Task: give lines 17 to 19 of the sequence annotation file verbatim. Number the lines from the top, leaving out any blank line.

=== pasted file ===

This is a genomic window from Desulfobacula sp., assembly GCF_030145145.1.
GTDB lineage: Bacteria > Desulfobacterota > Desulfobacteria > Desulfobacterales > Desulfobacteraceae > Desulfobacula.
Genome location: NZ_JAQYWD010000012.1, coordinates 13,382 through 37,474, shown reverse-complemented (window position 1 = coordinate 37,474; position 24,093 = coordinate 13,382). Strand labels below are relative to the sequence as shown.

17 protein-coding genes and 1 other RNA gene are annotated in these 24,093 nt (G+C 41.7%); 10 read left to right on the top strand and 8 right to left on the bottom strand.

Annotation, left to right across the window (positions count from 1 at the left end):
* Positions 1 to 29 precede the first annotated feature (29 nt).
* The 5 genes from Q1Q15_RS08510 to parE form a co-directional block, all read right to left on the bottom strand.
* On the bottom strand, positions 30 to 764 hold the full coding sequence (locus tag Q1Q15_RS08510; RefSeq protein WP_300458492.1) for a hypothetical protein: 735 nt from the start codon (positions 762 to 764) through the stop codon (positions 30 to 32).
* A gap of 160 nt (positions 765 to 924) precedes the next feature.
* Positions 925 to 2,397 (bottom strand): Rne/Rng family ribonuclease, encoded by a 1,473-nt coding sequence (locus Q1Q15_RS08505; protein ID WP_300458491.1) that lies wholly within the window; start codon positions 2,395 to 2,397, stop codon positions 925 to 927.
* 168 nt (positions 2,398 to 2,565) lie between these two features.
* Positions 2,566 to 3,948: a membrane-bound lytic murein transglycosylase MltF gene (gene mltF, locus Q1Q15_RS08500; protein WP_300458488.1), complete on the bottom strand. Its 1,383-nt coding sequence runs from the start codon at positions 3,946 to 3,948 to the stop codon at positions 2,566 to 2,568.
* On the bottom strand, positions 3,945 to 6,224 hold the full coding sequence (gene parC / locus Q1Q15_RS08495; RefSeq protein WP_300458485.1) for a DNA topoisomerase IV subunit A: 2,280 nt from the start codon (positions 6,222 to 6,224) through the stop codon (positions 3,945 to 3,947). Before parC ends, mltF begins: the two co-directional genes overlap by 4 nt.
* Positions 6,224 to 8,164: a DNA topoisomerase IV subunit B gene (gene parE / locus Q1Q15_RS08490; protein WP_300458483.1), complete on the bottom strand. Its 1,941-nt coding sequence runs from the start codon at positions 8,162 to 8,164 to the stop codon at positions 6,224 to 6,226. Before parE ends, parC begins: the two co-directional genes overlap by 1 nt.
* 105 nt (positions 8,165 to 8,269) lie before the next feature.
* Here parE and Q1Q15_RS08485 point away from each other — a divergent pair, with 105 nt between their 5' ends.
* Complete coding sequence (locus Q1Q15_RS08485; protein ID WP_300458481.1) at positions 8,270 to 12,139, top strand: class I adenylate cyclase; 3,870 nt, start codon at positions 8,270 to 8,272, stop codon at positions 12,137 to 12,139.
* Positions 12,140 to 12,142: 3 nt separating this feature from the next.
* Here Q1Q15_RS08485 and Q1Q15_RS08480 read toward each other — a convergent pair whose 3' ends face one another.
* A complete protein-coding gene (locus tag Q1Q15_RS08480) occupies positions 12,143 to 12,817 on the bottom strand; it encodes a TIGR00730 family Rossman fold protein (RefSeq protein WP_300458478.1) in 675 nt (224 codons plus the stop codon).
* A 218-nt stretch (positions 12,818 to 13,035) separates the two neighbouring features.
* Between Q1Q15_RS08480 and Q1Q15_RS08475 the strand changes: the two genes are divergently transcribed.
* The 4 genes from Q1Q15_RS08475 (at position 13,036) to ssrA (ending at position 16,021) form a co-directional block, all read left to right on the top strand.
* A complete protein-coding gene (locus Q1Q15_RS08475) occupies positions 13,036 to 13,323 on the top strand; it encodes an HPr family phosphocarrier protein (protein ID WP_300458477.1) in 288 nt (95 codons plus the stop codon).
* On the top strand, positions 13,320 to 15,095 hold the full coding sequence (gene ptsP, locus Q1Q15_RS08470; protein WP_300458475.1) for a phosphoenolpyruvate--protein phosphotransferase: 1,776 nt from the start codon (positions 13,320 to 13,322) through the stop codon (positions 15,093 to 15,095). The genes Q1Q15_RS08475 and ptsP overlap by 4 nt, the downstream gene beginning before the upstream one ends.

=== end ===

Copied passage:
* Complete coding sequence (locus Q1Q15_RS08485; protein ID WP_300458481.1) at positions 8,270 to 12,139, top strand: class I adenylate cyclase; 3,870 nt, start codon at positions 8,270 to 8,272, stop codon at positions 12,137 to 12,139.
* Positions 12,140 to 12,142: 3 nt separating this feature from the next.
* Here Q1Q15_RS08485 and Q1Q15_RS08480 read toward each other — a convergent pair whose 3' ends face one another.